After just a few hours Maggie started pushing. The first kid came out quickly with little problem. The second kid shot out like a bullet in the dreaded breech-butt first position. This was exactly how Maggie was born. Made me glad she got her mom's wide rump and that the kids were pretty small. Unfortunately, my fears were realized when the back feet of a dead kid emerged. Fortunately it came out easily but being the only doeling in the bunch made it even worse.

Because she had two bucklings we decided to just leave them with her for the time being. We were going to get them used to the bottle for when we took Maggie to shows or had milk test. Unfortunately, we soon noticed that Maggie had a fishtail teat (looks like two teats fused together and has two working orifices), which is a disqualifying trait. I put her up for sale as a pet-only and within only a couple of hours she was reserved by the lady who bought her herdmate/paternal half sister, Trouble (now named Ranger).

Just one kidding left and they say that 90percent of all kiddings go perfectly fine. The odds were in our favor. Except when they aren't.

Friday, May 8th, Rainicorn went into labor. Like Kahlua's it seemed to take her sweet time. Not a particularly good sign but contractions were strong. When she finally laid down around 4pm to start pushing nothing seemed to be happening. The bubble showed up and ended up drenching me in birthing fluid but nothing was in it. There was a problem. Another problem. I gloved up, and lubed up and went in. There was the issue. 4 hooves and a head. There were two kids and they seemed pretty large, trying to come out at once. Fortunately there were three of us and we got to work. After a quick call to Sarah, at Castle Rock, we had Tom pick her back end up and pushed the rear legs of one of the kids back in as far as we could. After 20 min we realized we were going to have to take her to the vet. The one kid trying to come out correctly was too large.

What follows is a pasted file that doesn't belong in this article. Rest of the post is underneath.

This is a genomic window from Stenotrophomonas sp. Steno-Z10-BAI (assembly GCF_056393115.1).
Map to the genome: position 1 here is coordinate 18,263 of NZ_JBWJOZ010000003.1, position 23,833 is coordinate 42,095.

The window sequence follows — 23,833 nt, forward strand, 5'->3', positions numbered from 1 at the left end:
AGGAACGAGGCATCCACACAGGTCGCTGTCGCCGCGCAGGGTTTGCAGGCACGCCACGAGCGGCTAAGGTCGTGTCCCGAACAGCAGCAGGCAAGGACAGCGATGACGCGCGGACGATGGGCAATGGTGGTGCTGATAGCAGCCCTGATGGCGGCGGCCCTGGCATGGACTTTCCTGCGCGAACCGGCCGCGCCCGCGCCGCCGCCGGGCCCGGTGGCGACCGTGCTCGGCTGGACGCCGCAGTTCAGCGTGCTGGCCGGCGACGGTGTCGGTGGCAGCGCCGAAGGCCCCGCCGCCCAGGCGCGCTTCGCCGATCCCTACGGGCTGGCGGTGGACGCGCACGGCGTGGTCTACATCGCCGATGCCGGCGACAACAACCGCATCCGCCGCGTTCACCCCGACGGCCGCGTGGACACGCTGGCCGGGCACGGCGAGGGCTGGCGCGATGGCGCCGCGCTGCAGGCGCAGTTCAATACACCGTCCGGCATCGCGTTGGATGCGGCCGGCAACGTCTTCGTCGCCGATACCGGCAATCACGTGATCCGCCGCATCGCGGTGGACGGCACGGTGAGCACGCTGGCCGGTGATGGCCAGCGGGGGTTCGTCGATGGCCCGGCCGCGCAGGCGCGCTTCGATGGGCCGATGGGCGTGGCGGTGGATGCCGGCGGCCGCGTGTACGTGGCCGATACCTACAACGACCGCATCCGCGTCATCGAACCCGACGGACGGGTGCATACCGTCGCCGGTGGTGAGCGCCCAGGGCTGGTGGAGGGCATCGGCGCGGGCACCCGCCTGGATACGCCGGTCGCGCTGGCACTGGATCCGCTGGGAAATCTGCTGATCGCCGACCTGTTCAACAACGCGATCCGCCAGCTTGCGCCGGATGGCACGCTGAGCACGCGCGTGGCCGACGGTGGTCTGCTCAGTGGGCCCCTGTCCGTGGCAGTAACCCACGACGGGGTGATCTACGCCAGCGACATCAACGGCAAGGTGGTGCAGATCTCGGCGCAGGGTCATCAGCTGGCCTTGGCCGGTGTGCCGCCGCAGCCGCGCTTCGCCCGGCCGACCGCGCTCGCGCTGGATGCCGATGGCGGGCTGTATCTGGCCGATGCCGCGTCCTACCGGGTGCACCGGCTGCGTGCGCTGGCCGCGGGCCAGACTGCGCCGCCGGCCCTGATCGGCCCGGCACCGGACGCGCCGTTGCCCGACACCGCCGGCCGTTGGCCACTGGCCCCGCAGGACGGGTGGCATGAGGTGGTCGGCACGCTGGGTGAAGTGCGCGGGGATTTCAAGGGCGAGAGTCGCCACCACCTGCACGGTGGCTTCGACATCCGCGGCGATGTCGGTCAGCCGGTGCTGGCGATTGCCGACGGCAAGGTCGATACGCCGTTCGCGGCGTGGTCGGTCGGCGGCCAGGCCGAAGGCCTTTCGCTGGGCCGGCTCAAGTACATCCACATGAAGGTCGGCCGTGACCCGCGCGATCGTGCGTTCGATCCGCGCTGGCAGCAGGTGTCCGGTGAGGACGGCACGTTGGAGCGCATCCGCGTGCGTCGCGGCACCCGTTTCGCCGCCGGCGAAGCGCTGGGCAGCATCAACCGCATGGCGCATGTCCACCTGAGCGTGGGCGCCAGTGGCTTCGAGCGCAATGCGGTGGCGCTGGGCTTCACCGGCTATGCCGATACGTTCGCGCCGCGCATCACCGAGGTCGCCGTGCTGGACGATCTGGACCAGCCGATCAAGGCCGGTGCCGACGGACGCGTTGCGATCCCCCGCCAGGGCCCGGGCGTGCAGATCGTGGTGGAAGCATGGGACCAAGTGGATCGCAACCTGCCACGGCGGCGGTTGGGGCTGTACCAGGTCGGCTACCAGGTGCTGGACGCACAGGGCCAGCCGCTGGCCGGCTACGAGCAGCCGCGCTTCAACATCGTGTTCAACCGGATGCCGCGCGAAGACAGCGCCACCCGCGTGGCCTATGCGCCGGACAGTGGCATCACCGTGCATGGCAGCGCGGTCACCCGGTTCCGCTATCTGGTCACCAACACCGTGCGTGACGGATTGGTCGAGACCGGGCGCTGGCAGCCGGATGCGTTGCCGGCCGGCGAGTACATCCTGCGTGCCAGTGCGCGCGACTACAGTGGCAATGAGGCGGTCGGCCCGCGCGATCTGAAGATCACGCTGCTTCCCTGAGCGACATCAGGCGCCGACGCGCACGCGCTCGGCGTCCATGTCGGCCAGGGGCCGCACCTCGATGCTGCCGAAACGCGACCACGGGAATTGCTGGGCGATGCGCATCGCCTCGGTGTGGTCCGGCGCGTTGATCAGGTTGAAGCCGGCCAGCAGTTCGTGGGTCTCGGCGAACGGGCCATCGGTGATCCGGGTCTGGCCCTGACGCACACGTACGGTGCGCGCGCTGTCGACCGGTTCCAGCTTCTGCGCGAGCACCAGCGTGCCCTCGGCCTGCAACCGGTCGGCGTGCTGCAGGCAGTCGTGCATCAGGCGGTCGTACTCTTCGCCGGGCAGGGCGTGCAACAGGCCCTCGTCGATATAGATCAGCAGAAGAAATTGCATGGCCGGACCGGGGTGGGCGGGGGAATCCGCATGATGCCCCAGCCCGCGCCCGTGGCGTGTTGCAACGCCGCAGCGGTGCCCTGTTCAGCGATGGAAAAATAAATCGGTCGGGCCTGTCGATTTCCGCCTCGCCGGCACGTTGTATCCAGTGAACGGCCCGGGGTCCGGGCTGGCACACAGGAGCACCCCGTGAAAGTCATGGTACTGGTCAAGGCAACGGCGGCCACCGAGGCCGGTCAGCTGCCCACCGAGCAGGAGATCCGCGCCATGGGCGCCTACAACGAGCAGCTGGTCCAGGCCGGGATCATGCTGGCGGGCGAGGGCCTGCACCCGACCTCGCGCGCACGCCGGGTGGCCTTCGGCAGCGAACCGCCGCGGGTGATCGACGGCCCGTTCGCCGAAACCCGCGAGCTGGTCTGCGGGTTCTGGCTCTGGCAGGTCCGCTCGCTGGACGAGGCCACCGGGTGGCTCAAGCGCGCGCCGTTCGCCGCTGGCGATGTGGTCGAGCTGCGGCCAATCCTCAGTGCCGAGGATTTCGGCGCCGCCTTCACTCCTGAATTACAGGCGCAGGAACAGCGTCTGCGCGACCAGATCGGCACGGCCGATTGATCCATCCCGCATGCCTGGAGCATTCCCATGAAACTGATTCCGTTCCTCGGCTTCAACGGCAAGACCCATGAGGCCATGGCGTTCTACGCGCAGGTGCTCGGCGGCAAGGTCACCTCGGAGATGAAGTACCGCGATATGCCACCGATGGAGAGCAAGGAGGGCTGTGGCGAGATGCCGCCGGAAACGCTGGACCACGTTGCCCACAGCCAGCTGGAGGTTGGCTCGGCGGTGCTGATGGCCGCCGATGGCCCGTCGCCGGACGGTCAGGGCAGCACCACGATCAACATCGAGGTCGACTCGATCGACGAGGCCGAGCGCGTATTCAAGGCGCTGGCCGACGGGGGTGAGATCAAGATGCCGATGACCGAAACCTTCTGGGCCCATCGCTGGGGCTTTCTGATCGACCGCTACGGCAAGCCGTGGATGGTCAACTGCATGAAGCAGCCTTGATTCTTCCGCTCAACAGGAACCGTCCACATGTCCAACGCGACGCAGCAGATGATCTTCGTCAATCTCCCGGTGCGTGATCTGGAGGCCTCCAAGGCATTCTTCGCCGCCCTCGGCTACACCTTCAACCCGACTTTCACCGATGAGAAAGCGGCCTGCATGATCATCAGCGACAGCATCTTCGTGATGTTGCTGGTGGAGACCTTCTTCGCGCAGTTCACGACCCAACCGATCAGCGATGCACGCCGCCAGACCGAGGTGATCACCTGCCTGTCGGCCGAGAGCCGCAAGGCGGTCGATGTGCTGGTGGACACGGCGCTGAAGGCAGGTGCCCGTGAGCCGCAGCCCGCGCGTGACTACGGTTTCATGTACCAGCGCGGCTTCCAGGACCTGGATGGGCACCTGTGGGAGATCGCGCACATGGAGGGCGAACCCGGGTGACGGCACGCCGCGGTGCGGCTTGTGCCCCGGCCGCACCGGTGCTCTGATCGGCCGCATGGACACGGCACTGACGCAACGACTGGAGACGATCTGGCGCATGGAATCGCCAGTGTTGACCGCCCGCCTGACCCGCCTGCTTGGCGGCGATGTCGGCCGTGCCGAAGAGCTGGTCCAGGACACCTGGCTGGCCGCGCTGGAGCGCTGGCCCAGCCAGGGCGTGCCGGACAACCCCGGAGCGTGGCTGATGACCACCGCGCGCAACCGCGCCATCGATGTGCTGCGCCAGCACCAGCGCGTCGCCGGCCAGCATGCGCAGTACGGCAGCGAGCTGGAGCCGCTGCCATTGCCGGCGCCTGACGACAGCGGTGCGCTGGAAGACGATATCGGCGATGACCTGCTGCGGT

The question was, which vet do we go to? UC Davis or Cotati Large Animal Hospital? We were half way between the two but being that it was Friday afternoon we decided to go to Cotati due to Highway 80 being gridlocked with everyone trying to get out of town.

An hour drive got us there to find 2 vets and 2 vet techs waiting for us. They also attempted to get the kids out vaginally but found it impossible so the only next option was an emergency C-section. Anesthesia is not without its risks in general, but that goes doubly so for goats. They aren't known for handling it very well. It was incredibly nerve-wracking watching the surgery and just hoping everything would turn out fine.


The doctor ended up pulling out a single, very large buckling. The breeder's worst nightmare is a first freshener with a single buckling. There weren't two kids like we had thought. He was simply trying to come out with all four feet and his head. Things weren't looking so great for him when he was laid down in the towel lined rubber bin. He wasn't breathing at all but the second vet worked and worked on him. She didn't give up and it's what saved him. By the time Rainicorn woke up he was trying to stand and had a very good suck reflex. I definitely attribute her smooth and speedy recovery on having him with her.

Our kidding season is finally over after getting progressively worse - I'm just happy everyone is fine.